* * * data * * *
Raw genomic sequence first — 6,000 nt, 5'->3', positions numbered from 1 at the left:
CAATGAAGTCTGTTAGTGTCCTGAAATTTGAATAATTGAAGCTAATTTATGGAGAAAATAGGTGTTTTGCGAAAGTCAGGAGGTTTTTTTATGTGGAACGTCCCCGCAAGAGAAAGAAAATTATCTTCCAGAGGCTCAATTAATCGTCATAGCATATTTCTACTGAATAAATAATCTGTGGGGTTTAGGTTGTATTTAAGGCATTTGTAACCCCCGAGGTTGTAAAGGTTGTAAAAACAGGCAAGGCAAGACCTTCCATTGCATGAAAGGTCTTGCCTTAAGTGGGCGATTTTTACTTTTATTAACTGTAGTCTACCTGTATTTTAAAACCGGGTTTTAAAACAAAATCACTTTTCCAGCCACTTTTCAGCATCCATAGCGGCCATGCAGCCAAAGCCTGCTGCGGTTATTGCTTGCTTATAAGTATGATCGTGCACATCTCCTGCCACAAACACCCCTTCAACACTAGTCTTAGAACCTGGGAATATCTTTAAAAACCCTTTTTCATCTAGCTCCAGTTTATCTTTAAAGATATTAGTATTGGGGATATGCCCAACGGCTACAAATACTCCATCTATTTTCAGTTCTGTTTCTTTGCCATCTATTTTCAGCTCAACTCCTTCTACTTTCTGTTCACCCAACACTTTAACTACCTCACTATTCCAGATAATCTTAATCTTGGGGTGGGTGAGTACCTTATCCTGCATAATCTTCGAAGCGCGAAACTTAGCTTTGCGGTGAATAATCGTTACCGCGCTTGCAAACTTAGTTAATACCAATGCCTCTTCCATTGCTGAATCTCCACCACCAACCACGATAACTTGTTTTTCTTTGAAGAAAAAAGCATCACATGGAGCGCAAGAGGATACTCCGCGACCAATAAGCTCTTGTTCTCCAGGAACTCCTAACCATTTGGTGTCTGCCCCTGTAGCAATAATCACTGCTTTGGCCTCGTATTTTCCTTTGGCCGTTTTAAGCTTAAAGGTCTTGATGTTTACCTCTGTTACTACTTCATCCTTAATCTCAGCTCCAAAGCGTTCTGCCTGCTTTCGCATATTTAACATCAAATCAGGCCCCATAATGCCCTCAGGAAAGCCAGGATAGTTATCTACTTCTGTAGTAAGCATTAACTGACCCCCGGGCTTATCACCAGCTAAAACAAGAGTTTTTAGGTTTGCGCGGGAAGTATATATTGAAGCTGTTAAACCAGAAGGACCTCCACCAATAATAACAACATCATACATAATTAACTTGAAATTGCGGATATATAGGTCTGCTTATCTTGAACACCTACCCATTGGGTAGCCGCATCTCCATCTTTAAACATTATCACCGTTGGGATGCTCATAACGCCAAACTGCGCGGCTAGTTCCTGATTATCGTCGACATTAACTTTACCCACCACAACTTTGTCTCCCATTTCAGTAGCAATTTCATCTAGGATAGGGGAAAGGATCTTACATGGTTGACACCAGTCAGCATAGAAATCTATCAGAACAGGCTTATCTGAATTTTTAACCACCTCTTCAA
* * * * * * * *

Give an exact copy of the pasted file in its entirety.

Raw genomic sequence first — 6,000 nt, 5'->3', positions numbered from 1 at the left:
CAATGAAGTCTGTTAGTGTCCTGAAATTTGAATAATTGAAGCTAATTTATGGAGAAAATAGGTGTTTTGCGAAAGTCAGGAGGTTTTTTTATGTGGAACGTCCCCGCAAGAGAAAGAAAATTATCTTCCAGAGGCTCAATTAATCGTCATAGCATATTTCTACTGAATAAATAATCTGTGGGGTTTAGGTTGTATTTAAGGCATTTGTAACCCCCGAGGTTGTAAAGGTTGTAAAAACAGGCAAGGCAAGACCTTCCATTGCATGAAAGGTCTTGCCTTAAGTGGGCGATTTTTACTTTTATTAACTGTAGTCTACCTGTATTTTAAAACCGGGTTTTAAAACAAAATCACTTTTCCAGCCACTTTTCAGCATCCATAGCGGCCATGCAGCCAAAGCCTGCTGCGGTTATTGCTTGCTTATAAGTATGATCGTGCACATCTCCTGCCACAAACACCCCTTCAACACTAGTCTTAGAACCTGGGAATATCTTTAAAAACCCTTTTTCATCTAGCTCCAGTTTATCTTTAAAGATATTAGTATTGGGGATATGCCCAACGGCTACAAATACTCCATCTATTTTCAGTTCTGTTTCTTTGCCATCTATTTTCAGCTCAACTCCTTCTACTTTCTGTTCACCCAACACTTTAACTACCTCACTATTCCAGATAATCTTAATCTTGGGGTGGGTGAGTACCTTATCCTGCATAATCTTCGAAGCGCGAAACTTAGCTTTGCGGTGAATAATCGTTACCGCGCTTGCAAACTTAGTTAATACCAATGCCTCTTCCATTGCTGAATCTCCACCACCAACCACGATAACTTGTTTTTCTTTGAAGAAAAAAGCATCACATGGAGCGCAAGAGGATACTCCGCGACCAATAAGCTCTTGTTCTCCAGGAACTCCTAACCATTTGGTGTCTGCCCCTGTAGCAATAATCACTGCTTTGGCCTCGTATTTTCCTTTGGCCGTTTTAAGCTTAAAGGTCTTGATGTTTACCTCTGTTACTACTTCATCCTTAATCTCAGCTCCAAAGCGTTCTGCCTGCTTTCGCATATTTAACATCAAATCAGGCCCCATAATGCCCTCAGGAAAGCCAGGATAGTTATCTACTTCTGTAGTAAGCATTAACTGACCCCCGGGCTTATCACCAGCTAAAACAAGAGTTTTTAGGTTTGCGCGGGAAGTATATATTGAAGCTGTTAAACCAGAAGGACCTCCACCAATAATAACAACATCATACATAATTAACTTGAAATTGCGGATATATAGGTCTGCTTATCTTGAACACCTACCCATTGGGTAGCCGCATCTCCATCTTTAAACATTATCACCGTTGGGATGCTCATAACGCCAAACTGCGCGGCTAGTTCCTGATTATCGTCGACATTAACTTTACCCACCACAACTTTGTCTCCCATTTCAGTAGCAATTTCATCTAGGATAGGGGAAAGGATCTTACATGGTTGACACCAGTCAGCATAGAAATCTATCAGAACAGGCTTATCTGAATTTTTAACCACCTCTTCAA